Government could delay response to ACCC report amid tech industry lobbying

December 3, 2019: A new article in the Australian suggests that the government may delay its response to the Australian Competition and Consumer Commission (ACCC) digital platforms inquiry report amid strong lobbying from the tech industry.

After the release of the digital platform inquiry report in July, AFTINET raised concerns about the compatibility of the ACCC recommendations with e-commerce provisions in several Australian trade agreements as well as with discussions that Australia is leading at the WTO on the development of a plurilateral agreement on digital trade. Globally, civil society organisations argue that e-commerce rules in trade agreements could undermine privacy rights and consumer protections and restrict governments from regulating the digital economy in the public interest.

There is evidence to show that the WTO discussions are highly influenced by the tech industry lobby. What we are now seeing is that tech giants like Facebook, Google and Twitter are also trying to influence domestic processes. The Australian reports that lobbyists from tech companies and their industry body Digital Industry Group Inc (DIGI) met with Senior MPs last week, arguing that the ACCC recommendations were too harsh. DIGI also established a “Parliamentary Friends of the Digitally Enabled Economy” group that was co-founded by Liberal MP Dave Sharma and Labor’s Anne Aly.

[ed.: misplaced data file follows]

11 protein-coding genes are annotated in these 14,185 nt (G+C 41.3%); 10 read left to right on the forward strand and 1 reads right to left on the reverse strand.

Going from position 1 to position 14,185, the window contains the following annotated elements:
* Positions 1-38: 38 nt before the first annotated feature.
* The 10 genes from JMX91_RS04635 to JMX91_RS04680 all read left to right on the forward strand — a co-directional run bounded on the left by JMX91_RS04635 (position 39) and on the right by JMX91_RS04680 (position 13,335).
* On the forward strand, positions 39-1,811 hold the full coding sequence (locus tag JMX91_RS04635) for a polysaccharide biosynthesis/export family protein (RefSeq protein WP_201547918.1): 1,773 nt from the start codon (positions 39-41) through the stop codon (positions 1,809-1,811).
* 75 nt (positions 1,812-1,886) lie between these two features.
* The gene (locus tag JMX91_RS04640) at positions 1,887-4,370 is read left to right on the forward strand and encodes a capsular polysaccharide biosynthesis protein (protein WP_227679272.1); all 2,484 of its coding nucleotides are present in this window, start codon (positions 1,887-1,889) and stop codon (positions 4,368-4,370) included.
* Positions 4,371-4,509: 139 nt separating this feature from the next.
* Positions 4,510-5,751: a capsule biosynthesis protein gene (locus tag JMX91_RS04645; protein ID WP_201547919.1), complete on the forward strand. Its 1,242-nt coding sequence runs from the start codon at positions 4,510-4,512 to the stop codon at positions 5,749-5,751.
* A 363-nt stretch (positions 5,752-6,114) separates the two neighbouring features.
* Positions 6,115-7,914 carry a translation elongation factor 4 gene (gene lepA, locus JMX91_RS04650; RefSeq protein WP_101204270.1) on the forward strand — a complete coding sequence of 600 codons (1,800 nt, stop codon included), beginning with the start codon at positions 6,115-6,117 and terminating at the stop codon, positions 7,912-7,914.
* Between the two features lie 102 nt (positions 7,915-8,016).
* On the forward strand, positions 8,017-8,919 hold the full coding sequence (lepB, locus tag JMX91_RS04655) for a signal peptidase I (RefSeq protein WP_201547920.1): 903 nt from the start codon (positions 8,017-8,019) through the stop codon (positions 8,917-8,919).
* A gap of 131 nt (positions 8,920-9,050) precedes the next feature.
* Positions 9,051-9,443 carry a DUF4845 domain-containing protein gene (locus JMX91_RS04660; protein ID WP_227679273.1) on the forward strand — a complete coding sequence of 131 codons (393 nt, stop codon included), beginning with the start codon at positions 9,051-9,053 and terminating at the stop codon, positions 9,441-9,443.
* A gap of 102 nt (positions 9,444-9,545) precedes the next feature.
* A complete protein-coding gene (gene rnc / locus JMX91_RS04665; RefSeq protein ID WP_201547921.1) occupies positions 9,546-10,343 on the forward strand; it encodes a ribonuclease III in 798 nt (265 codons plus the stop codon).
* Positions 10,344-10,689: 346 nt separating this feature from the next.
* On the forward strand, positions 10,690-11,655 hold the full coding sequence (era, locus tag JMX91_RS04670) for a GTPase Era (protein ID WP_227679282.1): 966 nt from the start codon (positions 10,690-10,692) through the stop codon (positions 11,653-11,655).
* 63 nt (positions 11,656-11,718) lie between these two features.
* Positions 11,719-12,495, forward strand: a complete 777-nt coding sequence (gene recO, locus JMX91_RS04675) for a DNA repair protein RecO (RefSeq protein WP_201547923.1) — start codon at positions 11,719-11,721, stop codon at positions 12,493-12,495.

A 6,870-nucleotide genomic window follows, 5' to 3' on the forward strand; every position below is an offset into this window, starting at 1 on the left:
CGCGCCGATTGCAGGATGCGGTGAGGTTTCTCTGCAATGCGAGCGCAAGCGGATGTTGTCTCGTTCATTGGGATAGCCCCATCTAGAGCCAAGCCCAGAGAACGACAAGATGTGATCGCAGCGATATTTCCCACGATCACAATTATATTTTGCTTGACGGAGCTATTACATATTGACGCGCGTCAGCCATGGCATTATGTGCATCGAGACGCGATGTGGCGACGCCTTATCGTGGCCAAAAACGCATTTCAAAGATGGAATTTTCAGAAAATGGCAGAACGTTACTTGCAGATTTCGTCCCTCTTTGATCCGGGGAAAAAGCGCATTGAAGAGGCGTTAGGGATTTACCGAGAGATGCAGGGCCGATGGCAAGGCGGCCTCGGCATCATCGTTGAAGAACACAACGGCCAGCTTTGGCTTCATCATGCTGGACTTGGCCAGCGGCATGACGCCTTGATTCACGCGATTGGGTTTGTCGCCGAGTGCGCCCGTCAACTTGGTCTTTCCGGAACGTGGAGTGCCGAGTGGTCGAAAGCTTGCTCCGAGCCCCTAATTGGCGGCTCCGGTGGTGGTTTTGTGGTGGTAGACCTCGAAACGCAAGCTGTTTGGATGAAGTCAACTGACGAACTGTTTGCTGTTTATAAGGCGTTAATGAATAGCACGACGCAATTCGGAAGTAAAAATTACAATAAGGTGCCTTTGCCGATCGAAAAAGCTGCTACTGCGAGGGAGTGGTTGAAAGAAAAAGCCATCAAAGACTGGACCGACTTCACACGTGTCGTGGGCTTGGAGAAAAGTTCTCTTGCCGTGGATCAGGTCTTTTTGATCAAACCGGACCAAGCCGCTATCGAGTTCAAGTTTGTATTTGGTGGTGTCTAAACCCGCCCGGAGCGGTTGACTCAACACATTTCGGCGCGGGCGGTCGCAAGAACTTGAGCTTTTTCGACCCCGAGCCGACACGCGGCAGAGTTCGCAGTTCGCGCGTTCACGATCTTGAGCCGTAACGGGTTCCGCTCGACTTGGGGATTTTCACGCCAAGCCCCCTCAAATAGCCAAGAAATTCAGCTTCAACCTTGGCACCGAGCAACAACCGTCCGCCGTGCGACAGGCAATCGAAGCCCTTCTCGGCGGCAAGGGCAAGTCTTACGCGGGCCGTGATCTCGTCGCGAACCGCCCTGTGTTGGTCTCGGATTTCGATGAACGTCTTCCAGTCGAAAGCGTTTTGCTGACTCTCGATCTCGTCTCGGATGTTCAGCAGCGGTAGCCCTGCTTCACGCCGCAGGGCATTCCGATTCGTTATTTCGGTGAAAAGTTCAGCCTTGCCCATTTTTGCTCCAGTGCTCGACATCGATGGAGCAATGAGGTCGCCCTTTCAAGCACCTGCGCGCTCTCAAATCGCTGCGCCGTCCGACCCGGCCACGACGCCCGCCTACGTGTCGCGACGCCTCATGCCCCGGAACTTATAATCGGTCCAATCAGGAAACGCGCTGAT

Opposition technology spokeswoman Clare O’Neil expressed concern about tech industry influence, stating “we know the big tech companies are very concerned about it because they are very worried the Australian legislation will set a global precedent for the obligations owed by tech companies and I’m worried they are exerting undue influence.”